By Neil Leverett
- England women face Argentina in their crucial second Group D match at Stade Oceana in Le Havre, on Friday evening
- Lionesses won opening clash on Sunday, edging out Scotland 2-1 in all-British clash
- Phil Neville’s side can all but guarantee progress to last 16 with win, depending on result of earlier Japan vs Scotland game in Paris
LE HAVRE, FRANCE – Five days on from their opening game victory against Scotland, England’s women face old foe Argentina looking to book their place in the knockout stages.
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England resume Argentine rivalry
Few fixtures stand out from the calendar more than when England and Argentina meet – particular in football – and with a sporting rivalry stretching back to the 1960’s, the two meet again on Friday evening as England women’s face off with their South American counterparts in their vital Group D clash in Le Havre.
Having opened their 2019 World Cup account with a narrow 2-1 win in Sunday’s Battle of Britain against Scotland in Nice, the Lionesses will look to record back-to-back wins against the Argentines, and all but guarantee their passage into the knockout stages.
An opening win was demanded by Head Coach Phil Neville and achieved, but after defeating Shelley Kerr‘s resilient Scotswomen, Albicelestes will present another altogether different challenge, after they themselves held a Japan side ranked World number seven to a goalless draw last Monday.
Having seen many a battle between the two countries on the sports field over the years, northern France on the eve of the weekend will likely see another pitched battle, to gain the upper hand in the duel for the last 16.
Lionesses’ stubborn test
Goals from Nikita Parris and Ellen White were enough to seal England’s opening win last weekend, but as the world number three nation face the team 24 places down the standings, nothing will be taken for granted on Friday night in Normandy.
After frustrating Japan with a significant physicality advantage, Carlos Borrello‘ charges grew in confidence and could have on another occasion snatched a shock win, which have set the metaphorical cat and amongst the pigeons in Group D.
Despite failing to score a single goal in this year’s inaugural Cup of Nations held in Australia – playing New Zealand, hosts the Matildas and South Korea – conceding a total ten goals in three games, Argentina are a fast improving side that are building a reputation on shutting the opposition out.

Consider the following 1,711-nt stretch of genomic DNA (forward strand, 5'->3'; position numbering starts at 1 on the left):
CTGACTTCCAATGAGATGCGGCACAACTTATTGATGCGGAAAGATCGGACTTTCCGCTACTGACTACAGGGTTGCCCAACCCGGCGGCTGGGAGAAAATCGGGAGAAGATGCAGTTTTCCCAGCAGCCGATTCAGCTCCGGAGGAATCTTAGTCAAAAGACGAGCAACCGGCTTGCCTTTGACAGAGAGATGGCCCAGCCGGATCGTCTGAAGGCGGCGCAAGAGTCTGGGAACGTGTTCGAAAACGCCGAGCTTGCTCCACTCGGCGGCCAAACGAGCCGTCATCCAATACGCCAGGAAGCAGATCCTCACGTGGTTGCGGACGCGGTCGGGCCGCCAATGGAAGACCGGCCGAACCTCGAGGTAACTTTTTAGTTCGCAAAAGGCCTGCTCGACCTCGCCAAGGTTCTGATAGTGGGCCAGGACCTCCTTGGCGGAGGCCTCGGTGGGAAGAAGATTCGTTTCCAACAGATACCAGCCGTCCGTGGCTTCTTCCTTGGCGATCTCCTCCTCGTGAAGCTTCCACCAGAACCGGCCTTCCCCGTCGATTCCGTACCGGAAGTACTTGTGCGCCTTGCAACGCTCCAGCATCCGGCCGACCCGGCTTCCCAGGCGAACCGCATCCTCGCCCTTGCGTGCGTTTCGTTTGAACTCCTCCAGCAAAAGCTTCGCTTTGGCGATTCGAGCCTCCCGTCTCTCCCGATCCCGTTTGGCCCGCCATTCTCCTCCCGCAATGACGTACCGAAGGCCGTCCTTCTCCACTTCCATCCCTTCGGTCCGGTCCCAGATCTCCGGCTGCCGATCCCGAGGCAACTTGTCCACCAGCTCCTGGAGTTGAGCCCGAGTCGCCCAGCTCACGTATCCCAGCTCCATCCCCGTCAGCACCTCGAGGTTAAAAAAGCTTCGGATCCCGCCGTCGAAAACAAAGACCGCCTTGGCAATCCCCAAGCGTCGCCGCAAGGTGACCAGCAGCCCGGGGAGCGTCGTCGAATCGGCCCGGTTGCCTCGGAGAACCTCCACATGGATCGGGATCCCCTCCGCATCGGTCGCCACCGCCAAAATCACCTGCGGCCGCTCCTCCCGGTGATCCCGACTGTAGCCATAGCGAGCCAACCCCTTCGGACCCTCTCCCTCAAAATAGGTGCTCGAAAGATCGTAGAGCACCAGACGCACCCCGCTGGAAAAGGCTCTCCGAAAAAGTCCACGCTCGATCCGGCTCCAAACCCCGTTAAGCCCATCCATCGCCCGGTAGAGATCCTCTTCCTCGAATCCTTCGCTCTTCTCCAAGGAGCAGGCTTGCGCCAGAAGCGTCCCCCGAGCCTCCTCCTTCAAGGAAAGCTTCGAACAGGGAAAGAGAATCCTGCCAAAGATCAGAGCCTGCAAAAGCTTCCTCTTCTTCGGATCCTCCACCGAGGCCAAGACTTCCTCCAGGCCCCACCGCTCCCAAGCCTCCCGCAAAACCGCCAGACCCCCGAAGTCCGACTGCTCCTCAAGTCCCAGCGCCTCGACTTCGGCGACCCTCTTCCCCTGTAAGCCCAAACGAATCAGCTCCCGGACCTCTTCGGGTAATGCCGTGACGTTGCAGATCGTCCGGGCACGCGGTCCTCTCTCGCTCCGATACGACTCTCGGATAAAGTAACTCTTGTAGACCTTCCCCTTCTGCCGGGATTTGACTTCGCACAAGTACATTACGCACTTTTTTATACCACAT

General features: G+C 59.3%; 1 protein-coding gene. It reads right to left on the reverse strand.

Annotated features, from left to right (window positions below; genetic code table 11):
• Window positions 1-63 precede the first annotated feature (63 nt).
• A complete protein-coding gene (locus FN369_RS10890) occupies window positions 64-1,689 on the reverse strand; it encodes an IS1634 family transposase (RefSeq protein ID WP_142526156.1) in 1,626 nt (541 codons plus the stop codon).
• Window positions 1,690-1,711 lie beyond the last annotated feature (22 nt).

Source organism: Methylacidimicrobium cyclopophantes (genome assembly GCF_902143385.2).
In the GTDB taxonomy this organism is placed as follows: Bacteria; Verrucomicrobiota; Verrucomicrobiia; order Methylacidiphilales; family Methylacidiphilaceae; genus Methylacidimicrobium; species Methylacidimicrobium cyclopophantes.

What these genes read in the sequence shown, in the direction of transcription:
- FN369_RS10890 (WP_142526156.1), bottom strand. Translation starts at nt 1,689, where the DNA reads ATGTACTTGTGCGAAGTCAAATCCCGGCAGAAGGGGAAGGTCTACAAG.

Setting up in a 4-5-1 system, Albicelestes will likely put the shutters up early against the English, with Miriam Mayorga, Ruth Bravo and Lorena Benitez tasked with protecting the back line as they did so well on Monday.
Should Argentina keep the opposition out, the offensive threats of Sole Jaimes could come into play with the Lyon striker having scored six times in 13 games, whilst after Scotland found England’s weakness on the right of defence, winger Florencia Bonsegundo will force Lucy Bronze to be on her metal.
In the build up to the tournament, England suffered surprise defeats to Commonwealth duo Canada and New Zealand – two sides that were well below the English level. After failing to break respective resolute teams down, the ladies in white were caught out and that must be guarded against once more here. It could prove to nervous evening in Le Havre.
On the offensive
England meanwhile will be on the attack from the opening whistle, but patience may need to be enforced to break the Argentina resistance. Whilst on paper the Lionesses should prove to be too strong however, it is their offensive arsenal that can win the day.
Both Parris and White will be buoyed to have open their accounts, but Fran Kirby will likely be England’s ace in the hole. Dubbed ‘the female Messi’, the diminutive 5’2′ Chelsea schemer will be he key to unlocking the back line.
Neville’s side will enjoy the bulk of possession but it could be from set-pieces where England’s hopes lie. Skipper Steph Houghton has led with her heart of the sleeve for over a decade now, and with 106 caps under her belt might prove to lead her country to victory with an impressive 12 goals to her name.
Options from the bench for the Lionesses are many should they still need the breakthrough, and though White has pushed both Toni Duggan and Jodie Taylor to substitute roles, both Barcelona and Reign forwards carry with them reams of experience and are very much ‘plan B’ if a new blueprint are needed.
Only second meeting
Whilst the men’s national sides have met 15 times since 1951, Friday night’s meeting will be only the second time the teams will do battle. The first occasion was also in the World Cup 12 years ago in China, when Hope Powell‘s side dished out a thrashing in Chengdu.
After Eva Gonzalez‘s ninth-minute own goal, Jill Scott rubbed salt in the wounds a minute later before Farah Williams made it three, five minutes into the second period.
Gonzalez then made amends to net what turned out to be a consolation, before Kelly Smith scored a second half brace, as Vicky Exley scored from the penalty spot in the final minute to complete a 6-1 drubbing.
In what was the fifth edition of the women’s competition, England finished second behind eventual winners Germany in the group stages, forcing a quarter-final against the United States. Powell’s side were sent packing following a 3-0 loss in Tianjin.
England’s women face Argentina in the their second Group D World Cup clash on Friday night at Stade Oceana in Le Havre, France, kick-off 8pm UK time
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